# Page:EB1911 - Volume 24.djvu/999

ROLLING or smpsl
937
SHIPBUILDING

respectively. Froude gave his reasons for expecting the resistance to vary partly as the first and partly as the second power of the angular velocity. The latter part he considered would be due to surface friction and the head resistance of keels and deadwood, and the

FIG. 29.*CUl'V€S of extinction. A, light, and B, deep draught, no bilge keels; C, light, and D, deep draught, with bilge keels. former to the resistance caused by the creation of a small wave at each roll, which, by travelling away from the ship, would cause dissipation of energy. F roude's views have been confirmed by the accuracy with which'the expression -§ LZ=a.9-l-b.9' may be made to fit the curve of extinction of practically any ship by the judicious selection of the coefficients a and b. M. Bertin has, however, d .

preferred an expression equivalent to -(~£=b.6”, while other French investigators have preferred an expression equivalent to d9

- 11.6. - .

On substituting the value of a in equation (7) it becomes:il 2

0=AeT sm -\$4-B, . . . (8)

a simplified form of the equation for resisted rolling when the coefficient b is neglected.

For the “ Revenge " the following equations represent the curves of extinction given in fig. 29:

For deep draught:

without bilge keels - Q = -01230 + ~OO25@2 For light draught:

with, -§§ =-065 0+-017 0*

without bilge keels-gg =-015 o+-002892 with, ,, , T5-§ =-084 9+-019 G2

-%~a2;-{-Kg-I-Wm 0-®1s1n gli! =O,

which becomes on substitution (K being expressed in terms of a)(Z20 20. J0 1r2 1r2 . 1r

1112+ T dt+T”6 ' T2 ~ @1 Sm TK

The general solution is-al

T . 2

@=Ae sm (Q /1-j'a+v +A.e».S1n (.%-B., <9> where T 2 T2 TT

1 f 2 i@ ~ -1 2a 1

Axz- (I -T12) -|- "Z T12 and [31 -tan mm and A and B are arbitrary.

The first term represents a free oscillation of the ship, which in time dies out, leaving a forced oscillation in the period of the waves. From observations on rolling, however, it is found that, owing to the departure from exact uniformity in the waves'encountered;a ship seldom, if ever, completely forsakes her own natural period of rolls; for each slight alteration in the wave period T1 introduces afresh terms involving the free oscillations of the ship. In the synchronizing conditions where T =T1, the forced oscillation is represented by ' Ir, rt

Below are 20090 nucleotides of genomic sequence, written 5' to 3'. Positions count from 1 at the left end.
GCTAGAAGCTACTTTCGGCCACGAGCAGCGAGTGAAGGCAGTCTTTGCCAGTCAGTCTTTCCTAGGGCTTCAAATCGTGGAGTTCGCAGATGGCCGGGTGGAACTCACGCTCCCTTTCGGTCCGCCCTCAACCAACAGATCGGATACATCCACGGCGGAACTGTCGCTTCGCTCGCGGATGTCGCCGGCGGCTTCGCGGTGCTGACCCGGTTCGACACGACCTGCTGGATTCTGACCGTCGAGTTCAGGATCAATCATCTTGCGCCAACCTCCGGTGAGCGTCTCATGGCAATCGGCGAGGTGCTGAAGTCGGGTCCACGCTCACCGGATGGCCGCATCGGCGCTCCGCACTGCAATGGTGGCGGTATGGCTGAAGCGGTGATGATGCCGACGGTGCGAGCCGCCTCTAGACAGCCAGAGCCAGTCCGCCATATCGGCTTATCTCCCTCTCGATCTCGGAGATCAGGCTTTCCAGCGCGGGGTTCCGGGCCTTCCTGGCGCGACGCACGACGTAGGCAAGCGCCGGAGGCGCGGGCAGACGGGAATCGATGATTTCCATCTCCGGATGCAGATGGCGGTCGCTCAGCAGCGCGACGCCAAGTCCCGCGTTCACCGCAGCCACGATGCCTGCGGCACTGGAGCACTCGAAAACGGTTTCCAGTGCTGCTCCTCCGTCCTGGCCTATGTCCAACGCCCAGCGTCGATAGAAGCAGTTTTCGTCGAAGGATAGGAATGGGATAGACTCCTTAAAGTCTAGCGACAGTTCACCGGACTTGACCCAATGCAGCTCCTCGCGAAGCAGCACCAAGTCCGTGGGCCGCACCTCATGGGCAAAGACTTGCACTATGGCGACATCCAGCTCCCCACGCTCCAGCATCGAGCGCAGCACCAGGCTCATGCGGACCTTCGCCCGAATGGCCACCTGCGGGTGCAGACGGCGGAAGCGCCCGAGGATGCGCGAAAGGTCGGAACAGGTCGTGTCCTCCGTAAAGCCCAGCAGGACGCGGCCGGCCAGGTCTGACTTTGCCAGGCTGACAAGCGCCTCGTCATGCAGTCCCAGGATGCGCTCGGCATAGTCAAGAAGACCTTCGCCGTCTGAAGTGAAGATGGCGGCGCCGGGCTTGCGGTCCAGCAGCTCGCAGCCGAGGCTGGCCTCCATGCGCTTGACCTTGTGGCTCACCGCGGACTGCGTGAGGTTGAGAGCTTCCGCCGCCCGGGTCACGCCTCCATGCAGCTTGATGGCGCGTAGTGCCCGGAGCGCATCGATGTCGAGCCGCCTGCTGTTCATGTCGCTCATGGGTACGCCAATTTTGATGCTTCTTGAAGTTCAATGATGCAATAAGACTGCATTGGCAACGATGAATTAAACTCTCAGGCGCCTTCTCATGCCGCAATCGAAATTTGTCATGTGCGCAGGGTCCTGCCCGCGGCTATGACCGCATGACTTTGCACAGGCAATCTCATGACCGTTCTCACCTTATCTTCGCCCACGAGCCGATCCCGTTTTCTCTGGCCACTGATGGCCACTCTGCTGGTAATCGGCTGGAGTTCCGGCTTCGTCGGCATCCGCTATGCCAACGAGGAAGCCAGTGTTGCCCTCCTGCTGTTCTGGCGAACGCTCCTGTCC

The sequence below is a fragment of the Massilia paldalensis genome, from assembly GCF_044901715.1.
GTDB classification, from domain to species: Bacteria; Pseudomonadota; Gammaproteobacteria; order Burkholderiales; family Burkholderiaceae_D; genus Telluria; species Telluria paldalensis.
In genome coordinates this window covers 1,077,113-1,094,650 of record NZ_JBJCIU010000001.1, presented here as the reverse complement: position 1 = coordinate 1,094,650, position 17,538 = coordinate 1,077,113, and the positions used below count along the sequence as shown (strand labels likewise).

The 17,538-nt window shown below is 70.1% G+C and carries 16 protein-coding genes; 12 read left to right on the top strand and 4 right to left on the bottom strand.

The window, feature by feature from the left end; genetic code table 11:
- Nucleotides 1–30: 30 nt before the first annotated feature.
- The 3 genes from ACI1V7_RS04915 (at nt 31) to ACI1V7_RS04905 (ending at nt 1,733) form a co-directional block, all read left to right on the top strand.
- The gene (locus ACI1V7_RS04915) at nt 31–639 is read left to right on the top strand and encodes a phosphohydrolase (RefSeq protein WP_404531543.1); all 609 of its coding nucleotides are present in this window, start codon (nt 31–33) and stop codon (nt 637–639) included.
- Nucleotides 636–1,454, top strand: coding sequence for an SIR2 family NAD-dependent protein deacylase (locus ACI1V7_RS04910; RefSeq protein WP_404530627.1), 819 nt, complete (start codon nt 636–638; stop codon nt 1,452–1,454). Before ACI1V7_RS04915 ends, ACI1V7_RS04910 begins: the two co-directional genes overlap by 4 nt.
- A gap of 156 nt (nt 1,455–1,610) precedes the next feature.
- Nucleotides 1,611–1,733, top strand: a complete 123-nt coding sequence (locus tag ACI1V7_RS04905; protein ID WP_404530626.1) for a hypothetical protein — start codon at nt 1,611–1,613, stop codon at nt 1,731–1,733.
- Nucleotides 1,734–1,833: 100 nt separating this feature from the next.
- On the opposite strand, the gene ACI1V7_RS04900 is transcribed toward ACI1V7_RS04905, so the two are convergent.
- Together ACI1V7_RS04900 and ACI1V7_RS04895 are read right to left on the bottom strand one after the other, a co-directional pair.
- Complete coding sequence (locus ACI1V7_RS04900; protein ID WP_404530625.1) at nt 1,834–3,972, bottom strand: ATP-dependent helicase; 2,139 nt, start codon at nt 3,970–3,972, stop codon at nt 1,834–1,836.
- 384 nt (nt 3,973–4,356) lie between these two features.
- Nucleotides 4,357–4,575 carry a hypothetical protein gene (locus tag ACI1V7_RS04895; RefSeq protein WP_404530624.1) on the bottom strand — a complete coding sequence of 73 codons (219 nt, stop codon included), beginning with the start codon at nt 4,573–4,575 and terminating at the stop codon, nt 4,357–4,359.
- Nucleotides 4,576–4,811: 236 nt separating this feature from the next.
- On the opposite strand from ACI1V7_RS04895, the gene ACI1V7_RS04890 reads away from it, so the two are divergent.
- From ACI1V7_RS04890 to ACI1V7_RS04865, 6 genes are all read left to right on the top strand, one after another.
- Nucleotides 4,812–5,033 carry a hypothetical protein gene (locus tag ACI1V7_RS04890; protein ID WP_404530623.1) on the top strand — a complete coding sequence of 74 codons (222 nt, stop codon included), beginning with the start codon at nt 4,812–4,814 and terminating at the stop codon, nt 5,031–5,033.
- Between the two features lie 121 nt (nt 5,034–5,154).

0 = -E91 COS T,

the amplitude being limited entirely by the resistance; the phase is; before that of the wave slope. The vessel is then upright in mid-height, and inclined to its maximum angle on the crest and in the hollow of the wave. The maximum amplitude 6 is given by E-®, =a.@. Since the right-hand term represents the decrement of roll due to resistance, the left-hand side must represent the increment of roll due to the wave in this synchronizing steady motion. If this latter relation be assumed to hold when the resistance to motion is represented by the more general decremental equation, then the maximum amplitude (9 is given by § @, =a.®-l-b.®'.

In 1894 and 1895 M. Bertin, at the Institution of Naval Architects, extended this relation to cases in which T1 is not equal to T, obtaining at the same time not simply the angles of steady rolling for these cases, but the maximum angles passed through on the way to the steady condition; to these maximum angles he gave the name of “ apogee " rolls.

In 1896, at the Institution of Naval Architects, Mr R. E. Froude investigated the probable maximum amplitude of roll under the influence of a non-synchronous and non-harmonic swell; He imagined three identical ships, A, B and C, the first rolling in still water, and the two others placed in the same swell assumed recurrent in period 2T1, but not necessarily harmonic. Assuming resistance to vary as g, then denoting the vessels by suffixes, the effective wave slope by 01, and constants by K, K' and K”, de Ke Kf.

Yrs+ at + Ar°»

(1203 IZHB,

»-(E-f-Kg?-+K 0B»K”o, ,

lizgc 0c

Eg-i- +K'0C - K”61.

1 See papers on this subject read before the Institution of Naval Architects in 1900 by Professor Bryan and in 1905 and 1909 by Mr

A. W. Johns. “ See Trans. Inst. Naval Arch., 1875.